How Roger Ailes Became Kim Kardashian
In 2007, Barneys New York heir and former co-CEO Gene Pressman wrote a book called Chasing Cool. It analyzed how certain consumer products catch on "in a cluttered marketplace" -- a sort of pre-Gladwellian analysis of cachet. He enthused about Us Weekly, the then-recently revitalized publication that I was editing at the time. Pressman called Us Weekly the "iPod of its industry," adding, "like crack on newsprint, it made an entirely dormant segment into a monster loyal audience."
But as anyone who follows celebrity knows, those "cool" days have faded. Sales of every newsstand publication reliant on the right face at the right time have plummeted, ratings of entertainment news shows are down, Hollywood rarely mints big new stars anymore, and the breathless market for "exclusives" and baby reveals (coined the "celebrity industrial complex") has gone the way of Dutch Tulips (save, for say, the occasional new British princess). Some reasons for the ennui are obvious: oversaturation, the Internet, smart phones and social media's supplanting of traditional media outlets as middleman.
More telling: The ruling class simply stopped caring the way it once did. In Us Weekly's heyday, young women in New York City who wouldn't have been caught dead reading mom-sy People magazine or downmarket Star in public rode the subway inhaling the novel, newsy entrant, making its "Just Like Us" ethos a catchphrase of the decade. Measured independently in 2008 by research organization MRI, Us Weekly's 11 million readers were two-thirds college-educated, with a household income of $72,000, ahead of Vogue and Vanity Fair. Those stats meant that in 2007 we could get candidate Barack Obama to invite a reporter on his campaign; his rival, Hillary Clinton, to Fashion Police her own outfits, and then be covered by The New Yorker because of that. Ivy League types debated at dinner the day's pressing topics: Jennifer Lopez and Ben Affleck; Britney Spears shaving her head; or whatever iteration of Brad (Pitt), Angelina (Jolie) and Jen (Aniston) was at play. George W. Bush was president, 9/11 had just happened, and an ill-conceived war was raging in Iraq. Celebrity was a weapon of mass distraction, a preferred medium of communication -- even for the future president.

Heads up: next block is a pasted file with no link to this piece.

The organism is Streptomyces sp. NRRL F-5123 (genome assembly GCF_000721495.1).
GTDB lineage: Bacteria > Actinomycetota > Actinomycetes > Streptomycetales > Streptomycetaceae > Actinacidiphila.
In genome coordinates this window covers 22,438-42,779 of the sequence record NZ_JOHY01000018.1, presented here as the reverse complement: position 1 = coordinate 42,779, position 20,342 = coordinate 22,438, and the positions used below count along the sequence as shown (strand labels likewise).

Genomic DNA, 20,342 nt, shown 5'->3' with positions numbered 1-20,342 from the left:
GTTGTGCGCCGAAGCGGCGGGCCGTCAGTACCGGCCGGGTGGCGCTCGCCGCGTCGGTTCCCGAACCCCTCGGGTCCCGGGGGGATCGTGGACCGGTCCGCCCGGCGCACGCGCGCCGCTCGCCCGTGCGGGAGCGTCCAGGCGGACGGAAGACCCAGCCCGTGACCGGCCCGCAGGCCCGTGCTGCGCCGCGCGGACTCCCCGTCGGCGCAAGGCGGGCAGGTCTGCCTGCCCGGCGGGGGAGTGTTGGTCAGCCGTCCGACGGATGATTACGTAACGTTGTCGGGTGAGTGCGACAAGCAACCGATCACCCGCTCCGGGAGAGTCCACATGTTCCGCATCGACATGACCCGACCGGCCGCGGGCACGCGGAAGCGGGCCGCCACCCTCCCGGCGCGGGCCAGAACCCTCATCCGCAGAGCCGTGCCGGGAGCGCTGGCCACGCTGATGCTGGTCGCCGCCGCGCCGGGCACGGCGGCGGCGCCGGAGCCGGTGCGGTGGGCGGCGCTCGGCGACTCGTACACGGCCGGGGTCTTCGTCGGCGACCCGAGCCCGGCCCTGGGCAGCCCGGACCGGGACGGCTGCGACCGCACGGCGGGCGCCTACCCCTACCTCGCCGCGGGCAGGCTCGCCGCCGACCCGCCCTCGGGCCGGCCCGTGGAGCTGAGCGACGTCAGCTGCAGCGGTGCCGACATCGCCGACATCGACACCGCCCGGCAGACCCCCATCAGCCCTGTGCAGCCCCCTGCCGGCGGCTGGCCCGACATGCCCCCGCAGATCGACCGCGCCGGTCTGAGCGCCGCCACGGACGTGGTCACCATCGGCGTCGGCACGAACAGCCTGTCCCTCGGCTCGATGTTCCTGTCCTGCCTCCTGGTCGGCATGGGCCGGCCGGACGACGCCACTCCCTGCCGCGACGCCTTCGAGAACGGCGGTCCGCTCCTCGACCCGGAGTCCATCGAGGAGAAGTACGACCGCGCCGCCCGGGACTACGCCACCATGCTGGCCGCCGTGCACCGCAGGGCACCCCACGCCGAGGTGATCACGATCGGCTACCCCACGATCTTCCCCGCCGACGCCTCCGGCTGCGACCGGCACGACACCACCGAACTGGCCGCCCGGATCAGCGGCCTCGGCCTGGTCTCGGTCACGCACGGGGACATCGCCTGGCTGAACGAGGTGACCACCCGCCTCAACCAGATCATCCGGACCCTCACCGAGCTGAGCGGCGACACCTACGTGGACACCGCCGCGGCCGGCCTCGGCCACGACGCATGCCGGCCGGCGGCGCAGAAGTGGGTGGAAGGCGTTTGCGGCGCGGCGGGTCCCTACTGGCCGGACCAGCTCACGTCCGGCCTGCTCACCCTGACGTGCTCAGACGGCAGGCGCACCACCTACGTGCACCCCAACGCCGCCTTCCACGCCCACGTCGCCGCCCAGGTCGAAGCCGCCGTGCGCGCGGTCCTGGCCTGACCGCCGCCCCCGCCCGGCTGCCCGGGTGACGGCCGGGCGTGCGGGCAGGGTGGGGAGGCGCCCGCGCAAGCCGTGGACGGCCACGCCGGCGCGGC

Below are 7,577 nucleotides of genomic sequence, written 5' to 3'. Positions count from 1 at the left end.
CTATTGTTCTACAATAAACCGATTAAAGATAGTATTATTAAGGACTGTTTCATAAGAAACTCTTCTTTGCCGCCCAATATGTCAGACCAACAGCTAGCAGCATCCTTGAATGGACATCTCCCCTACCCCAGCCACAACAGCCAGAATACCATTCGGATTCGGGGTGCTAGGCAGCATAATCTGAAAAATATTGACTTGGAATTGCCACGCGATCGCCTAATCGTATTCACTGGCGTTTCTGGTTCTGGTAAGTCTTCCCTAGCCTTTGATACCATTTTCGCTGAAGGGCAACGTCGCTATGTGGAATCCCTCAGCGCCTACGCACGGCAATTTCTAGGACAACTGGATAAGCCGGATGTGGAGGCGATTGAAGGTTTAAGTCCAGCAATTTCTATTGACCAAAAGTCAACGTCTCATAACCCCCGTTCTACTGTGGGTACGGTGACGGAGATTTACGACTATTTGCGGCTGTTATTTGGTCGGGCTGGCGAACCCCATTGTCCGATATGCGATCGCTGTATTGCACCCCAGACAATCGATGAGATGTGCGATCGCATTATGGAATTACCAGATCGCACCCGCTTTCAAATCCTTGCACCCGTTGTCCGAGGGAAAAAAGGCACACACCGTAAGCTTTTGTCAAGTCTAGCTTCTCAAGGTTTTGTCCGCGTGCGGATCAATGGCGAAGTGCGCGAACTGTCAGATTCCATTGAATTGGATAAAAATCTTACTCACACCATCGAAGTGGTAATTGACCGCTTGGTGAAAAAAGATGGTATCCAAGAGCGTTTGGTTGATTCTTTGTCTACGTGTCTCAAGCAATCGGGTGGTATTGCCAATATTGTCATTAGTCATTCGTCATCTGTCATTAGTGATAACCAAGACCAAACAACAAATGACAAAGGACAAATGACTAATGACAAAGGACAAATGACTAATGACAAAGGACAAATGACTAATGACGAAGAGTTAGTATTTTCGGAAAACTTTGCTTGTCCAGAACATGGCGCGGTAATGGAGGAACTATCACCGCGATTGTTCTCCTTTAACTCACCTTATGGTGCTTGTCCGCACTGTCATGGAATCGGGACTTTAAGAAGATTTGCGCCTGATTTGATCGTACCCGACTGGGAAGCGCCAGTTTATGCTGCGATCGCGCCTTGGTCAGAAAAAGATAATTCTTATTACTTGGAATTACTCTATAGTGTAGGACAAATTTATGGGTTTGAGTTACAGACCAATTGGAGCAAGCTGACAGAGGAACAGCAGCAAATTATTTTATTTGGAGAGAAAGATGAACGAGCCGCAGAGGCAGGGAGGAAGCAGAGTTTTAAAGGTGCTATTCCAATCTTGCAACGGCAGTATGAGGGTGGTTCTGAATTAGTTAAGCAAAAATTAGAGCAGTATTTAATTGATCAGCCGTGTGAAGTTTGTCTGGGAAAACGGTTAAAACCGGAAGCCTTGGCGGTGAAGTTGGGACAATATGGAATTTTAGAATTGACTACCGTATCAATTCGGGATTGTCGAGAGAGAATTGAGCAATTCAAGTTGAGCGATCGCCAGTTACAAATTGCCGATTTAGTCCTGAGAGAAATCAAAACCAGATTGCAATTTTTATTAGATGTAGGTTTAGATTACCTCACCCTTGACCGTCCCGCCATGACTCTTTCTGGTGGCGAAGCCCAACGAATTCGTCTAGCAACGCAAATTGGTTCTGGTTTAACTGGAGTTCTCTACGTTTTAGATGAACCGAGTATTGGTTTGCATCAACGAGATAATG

During that era, copycat publications emerged, as did Perez Hilton, TMZ and many more websites amounting to millions of page views with the same commodity: celebrity news and photos. Some were great, some weren't, others were fawning. But all of them required you cared endlessly about Lindsay Lohan's car crashes (real and metaphysical), who wore something better, or the confessions and woes of every marginal "star." The "white noise" effect kicked in, and 24/7 celebrity news and scandal began to sound like the teacher in Charlie Brown. It also ceased to be "cool." After all, something viewed as too available simply couldn't be.
So where does this leave the future's celebrity-dependent magazine covers and media? That may seem an anachronistic question in a digital age. Yet in the web's infinite landscape, where anyone can be the star of his own Vine, covers actually matter more. Remember, commodities rise in value when they are in limited supply. Could Kim Kardashian have broken the Internet with an Instagram post of her bare derriere? Maybe. But it became a sensation thanks to its "cool" status on 6-times-a year Paper magazine (see, it was art, not pornography!). And Vogue may have had average sales on that Kim and Kanye West cover, but it gave the couple the only 12-times-a-year imprimatur of tastemaker Anna Wintour.